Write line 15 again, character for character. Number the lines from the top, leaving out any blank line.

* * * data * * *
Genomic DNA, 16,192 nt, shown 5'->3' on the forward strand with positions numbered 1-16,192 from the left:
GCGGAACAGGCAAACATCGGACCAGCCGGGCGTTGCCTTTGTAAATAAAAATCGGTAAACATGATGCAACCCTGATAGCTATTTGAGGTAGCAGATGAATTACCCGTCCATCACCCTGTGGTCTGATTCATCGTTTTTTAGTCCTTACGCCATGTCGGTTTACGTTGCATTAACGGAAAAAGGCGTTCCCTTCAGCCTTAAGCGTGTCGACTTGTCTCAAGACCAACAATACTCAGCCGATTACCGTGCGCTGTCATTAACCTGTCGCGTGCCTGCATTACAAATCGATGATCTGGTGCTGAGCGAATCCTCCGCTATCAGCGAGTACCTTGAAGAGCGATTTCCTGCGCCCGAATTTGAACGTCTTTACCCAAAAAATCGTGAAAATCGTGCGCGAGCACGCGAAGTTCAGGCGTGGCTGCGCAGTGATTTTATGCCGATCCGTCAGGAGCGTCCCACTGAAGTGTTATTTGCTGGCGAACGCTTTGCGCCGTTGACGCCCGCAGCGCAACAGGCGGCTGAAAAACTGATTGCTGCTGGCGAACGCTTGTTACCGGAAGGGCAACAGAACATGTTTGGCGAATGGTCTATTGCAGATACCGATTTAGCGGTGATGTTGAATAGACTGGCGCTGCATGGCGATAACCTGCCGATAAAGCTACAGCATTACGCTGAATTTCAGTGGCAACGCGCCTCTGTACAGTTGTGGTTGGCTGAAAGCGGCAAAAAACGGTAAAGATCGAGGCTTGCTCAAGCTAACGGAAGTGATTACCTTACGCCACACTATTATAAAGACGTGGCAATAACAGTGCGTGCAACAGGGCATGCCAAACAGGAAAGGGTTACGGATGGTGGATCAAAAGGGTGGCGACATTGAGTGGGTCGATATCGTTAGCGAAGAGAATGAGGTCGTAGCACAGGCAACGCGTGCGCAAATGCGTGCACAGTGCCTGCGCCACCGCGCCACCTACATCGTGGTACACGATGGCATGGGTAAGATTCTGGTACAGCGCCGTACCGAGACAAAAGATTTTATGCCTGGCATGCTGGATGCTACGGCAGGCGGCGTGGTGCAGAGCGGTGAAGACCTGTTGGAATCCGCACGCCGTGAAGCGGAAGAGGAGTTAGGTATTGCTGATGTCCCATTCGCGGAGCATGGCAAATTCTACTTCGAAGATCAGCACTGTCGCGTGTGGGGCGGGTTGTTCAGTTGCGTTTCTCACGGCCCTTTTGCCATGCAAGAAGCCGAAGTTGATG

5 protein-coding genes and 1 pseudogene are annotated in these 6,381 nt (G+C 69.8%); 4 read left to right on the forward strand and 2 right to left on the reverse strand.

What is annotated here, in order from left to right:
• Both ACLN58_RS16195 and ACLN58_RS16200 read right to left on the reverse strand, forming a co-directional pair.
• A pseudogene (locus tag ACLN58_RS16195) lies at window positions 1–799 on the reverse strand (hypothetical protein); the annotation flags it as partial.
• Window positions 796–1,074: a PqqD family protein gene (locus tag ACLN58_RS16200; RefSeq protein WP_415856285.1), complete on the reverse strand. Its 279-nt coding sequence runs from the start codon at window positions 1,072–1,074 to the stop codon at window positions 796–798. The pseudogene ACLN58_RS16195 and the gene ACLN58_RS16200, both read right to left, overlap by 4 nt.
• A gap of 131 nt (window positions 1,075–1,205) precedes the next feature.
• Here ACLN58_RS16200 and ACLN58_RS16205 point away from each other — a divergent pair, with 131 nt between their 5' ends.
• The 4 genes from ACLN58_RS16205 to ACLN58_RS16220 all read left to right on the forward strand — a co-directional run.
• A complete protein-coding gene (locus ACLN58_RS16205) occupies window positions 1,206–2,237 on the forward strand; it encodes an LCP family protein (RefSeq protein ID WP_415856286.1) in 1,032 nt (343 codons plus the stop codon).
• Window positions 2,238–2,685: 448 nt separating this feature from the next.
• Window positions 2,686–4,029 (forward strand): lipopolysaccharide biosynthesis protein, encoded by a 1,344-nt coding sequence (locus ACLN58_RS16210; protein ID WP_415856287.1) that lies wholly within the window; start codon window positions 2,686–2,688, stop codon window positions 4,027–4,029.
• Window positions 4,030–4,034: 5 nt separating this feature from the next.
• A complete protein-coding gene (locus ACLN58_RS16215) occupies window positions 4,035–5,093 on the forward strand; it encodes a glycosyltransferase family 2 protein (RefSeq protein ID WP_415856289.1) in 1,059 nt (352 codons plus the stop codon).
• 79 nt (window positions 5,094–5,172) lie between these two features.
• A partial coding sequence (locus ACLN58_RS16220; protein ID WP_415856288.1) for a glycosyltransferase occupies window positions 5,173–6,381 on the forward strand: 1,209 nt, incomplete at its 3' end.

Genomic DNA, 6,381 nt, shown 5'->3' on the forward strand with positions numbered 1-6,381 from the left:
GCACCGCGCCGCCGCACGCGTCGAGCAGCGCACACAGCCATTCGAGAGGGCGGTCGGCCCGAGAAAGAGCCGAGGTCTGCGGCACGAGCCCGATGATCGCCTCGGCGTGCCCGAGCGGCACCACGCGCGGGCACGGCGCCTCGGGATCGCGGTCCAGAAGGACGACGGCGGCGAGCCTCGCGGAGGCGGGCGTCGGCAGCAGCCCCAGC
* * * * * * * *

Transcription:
• A complete protein-coding gene (locus ACLN58_RS16215) occupies window positions 4,035–5,093 on the forward strand; it encodes a glycosyltransferase family 2 protein (RefSeq protein ID WP_415856289.1) in 1,059 nt (352 codons plus the stop codon).